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A platform for crowd guessing ethnicity based on a photo of your face

Image credit: Elisei Abiculesei (Unsplash)

Miloš Stanković
Miloš Stanković Jul 11, 2022
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An app or a platform where you upload a photo of your face and people guess what ethnicity they think you are.
  • Interesting take on challenging the ways you think of yourself and how you think people look at you.
  • An unusual, more personal way of learning about the ethnic aspect of geography. (For instance, a lot of Syrians are white, which I'm guessing is surprsing to a lot of people).
  • It's fun. On holidays people usually try to make out where someone they see or talk to is from and make their guesses in person.
  • Maybe adopted people with no sense of their background can find some closure in a response that is overwhelmingly in favour of a certain ethnicity.
How does it work:
The photo can only be posted on the platform only if you take it with the camera that very moment. To protect other people from having someone use their likeness for jokes or bullying.
Alternatively, there could be a way of verifying the identity by having the admins check whether a certain prompt has been done. This adds to the cost too much probably.
You can geo-lock your prompt to have it be asked only of the users who come from Asia, or from Africa...
For the people guessing, there should be just a blank field that autofills with options as you type in two letters. To help with spelling. No pre-prepared offered answers. You just type in "Ro" and it offers "Romanian" "Roma"...
The app collects the answers and puts them into percentages and across a world map.
For popularizing it, a miniscule percentage of the ad revenue can be given if you allow the app to post the answers your face got. -----
The rationale for a market for this idea is that there are many people ready to pay top money for their ancestory information via sending their saliva to some company in order to get their DNA results. Even though, these are bogus, reductive, and speculative at best. So why not a cheap platform?
There are also already people on Quora asking these questions too. There are also some apps that use face scans, but these are the dumb fake apps. Not scientifical.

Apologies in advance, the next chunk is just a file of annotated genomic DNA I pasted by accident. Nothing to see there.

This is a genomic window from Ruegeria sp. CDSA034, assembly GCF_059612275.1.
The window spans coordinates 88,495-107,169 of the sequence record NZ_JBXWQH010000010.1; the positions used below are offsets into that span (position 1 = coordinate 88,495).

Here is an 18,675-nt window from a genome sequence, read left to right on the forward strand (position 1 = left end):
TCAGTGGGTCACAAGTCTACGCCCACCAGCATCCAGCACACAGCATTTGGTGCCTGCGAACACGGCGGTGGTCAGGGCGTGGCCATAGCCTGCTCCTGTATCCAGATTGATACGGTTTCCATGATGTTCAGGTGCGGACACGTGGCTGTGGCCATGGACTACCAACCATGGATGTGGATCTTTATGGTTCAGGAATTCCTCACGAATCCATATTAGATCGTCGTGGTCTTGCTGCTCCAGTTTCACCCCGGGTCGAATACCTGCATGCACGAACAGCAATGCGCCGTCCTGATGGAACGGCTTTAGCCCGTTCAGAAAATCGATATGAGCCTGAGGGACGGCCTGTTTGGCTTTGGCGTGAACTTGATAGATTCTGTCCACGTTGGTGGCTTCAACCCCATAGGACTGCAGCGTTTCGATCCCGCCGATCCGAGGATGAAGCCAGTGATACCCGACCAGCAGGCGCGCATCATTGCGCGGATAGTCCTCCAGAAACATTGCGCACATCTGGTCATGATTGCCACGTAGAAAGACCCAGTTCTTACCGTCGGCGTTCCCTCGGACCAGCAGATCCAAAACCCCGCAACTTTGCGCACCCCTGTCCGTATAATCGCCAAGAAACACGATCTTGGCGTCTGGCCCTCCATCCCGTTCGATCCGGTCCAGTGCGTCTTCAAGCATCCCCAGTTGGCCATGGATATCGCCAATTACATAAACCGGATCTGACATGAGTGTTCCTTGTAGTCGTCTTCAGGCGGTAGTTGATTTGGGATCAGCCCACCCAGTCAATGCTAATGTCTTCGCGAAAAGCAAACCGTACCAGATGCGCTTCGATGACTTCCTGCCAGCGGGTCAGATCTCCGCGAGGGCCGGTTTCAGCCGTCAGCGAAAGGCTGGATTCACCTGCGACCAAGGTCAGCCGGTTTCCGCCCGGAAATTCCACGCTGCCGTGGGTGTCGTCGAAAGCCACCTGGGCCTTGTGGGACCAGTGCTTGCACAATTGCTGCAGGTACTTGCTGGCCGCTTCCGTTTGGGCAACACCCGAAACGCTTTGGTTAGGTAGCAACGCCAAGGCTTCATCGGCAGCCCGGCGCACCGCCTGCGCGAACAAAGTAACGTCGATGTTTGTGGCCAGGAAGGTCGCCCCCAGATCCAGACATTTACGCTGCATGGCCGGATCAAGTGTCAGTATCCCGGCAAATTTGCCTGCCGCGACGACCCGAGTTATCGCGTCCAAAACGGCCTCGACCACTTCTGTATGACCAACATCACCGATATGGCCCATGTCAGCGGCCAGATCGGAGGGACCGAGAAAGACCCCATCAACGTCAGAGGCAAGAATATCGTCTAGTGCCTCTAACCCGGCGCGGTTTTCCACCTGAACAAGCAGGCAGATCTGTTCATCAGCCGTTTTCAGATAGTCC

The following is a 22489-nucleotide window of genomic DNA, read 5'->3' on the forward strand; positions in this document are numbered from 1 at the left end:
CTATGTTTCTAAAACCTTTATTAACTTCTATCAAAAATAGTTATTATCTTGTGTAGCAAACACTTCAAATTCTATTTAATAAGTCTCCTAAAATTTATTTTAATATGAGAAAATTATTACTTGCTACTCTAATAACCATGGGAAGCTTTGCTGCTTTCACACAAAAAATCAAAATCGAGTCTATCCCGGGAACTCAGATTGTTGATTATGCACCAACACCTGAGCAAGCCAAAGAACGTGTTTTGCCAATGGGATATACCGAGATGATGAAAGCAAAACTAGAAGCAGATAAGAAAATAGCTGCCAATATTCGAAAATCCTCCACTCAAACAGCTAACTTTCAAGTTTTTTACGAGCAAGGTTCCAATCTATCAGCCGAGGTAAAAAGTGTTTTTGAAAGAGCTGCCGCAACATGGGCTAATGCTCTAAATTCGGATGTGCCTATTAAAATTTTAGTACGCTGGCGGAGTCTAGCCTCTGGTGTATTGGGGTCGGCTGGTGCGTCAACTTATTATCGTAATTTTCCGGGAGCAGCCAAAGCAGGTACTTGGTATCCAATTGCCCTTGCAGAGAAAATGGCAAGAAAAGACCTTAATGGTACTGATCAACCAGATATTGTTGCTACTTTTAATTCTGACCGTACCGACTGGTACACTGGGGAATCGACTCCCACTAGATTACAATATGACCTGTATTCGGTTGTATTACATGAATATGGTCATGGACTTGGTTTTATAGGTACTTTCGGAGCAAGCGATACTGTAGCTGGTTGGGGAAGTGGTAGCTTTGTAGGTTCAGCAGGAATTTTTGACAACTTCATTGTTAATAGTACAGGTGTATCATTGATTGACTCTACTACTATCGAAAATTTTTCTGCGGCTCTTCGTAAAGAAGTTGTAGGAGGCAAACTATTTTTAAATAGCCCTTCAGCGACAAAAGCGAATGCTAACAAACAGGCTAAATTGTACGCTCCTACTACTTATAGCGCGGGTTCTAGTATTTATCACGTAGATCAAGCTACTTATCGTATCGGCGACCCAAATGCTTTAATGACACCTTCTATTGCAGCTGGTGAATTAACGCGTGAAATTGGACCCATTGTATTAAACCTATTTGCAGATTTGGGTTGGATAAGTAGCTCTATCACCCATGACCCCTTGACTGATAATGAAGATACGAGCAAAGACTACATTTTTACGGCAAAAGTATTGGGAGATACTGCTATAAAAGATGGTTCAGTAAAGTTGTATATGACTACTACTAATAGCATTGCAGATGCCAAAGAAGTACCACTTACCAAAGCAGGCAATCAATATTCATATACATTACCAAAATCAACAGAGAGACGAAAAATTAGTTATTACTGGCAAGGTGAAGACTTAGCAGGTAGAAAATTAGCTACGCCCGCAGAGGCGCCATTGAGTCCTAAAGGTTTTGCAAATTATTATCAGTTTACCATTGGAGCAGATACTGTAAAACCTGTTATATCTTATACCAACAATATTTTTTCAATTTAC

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General comments

Subash Chapagain
Subash Chapagain2 years ago
How would such a platform avoid backlashes from SJWs? Though Social justice wars are decried, sometimes they are genuine. I can not see any real use for such a platform. Besides, the world is already divided. There are already enough cases of trolling and shaming based on ethnicity. Will this not make that even worse? I am just being skeptic here.
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Miloš Stanković
Miloš Stanković2 years ago
Subash Chapagain That's why I choose the word ethnicity, rather than nationality. And included the preface that you have to upload the picture that you take with the platform. So that you can't take someone else's photo. Other than that, it's not really that big of a deal even for SJWs. What are they going to complain? People having ethnicities? I've also included the reasons for use of a platform in the "why" section. And documented some desire for it on other platforms.
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Povilas S
Povilas S2 years ago
Why do you think popular DNA-based analysis determining your ethnicity is bogus or speculative? I think they're generally accepted as pretty accurate.
A similar concept to your idea is websites where people guess your age. For example this one
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Miloš Stanković
Miloš Stanković2 years ago
Povilas S Maybe "bogus" was a bit strong.
But the cohorts by which people are aligned are way to broad, the findings aren't consistent between companies, tests results are changing through time for the same individuals when done by the same company because of the comparison approach.
My own take is that there is not a good enough knowledge coverage of historical groups for it to be called "ancestry" anything. While the comparisons are done to modern day Greeks or Caribbeans for instance.
There is quite a bit of info about it online.
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Povilas S
Povilas S2 years ago
Miloš Stanković Yes, I tried to search, but didn't find anything stating that it's inaccurate, except the mention of the lack of availability of really old human genetic data for comparison as you said here. Not sure if it's a big enough reason though.
Generally, I don't have enough knowledge about the details of how the system works, so can't argue. What you say intuitively makes sense, I simply didn't happen to hear similar opinions yet.
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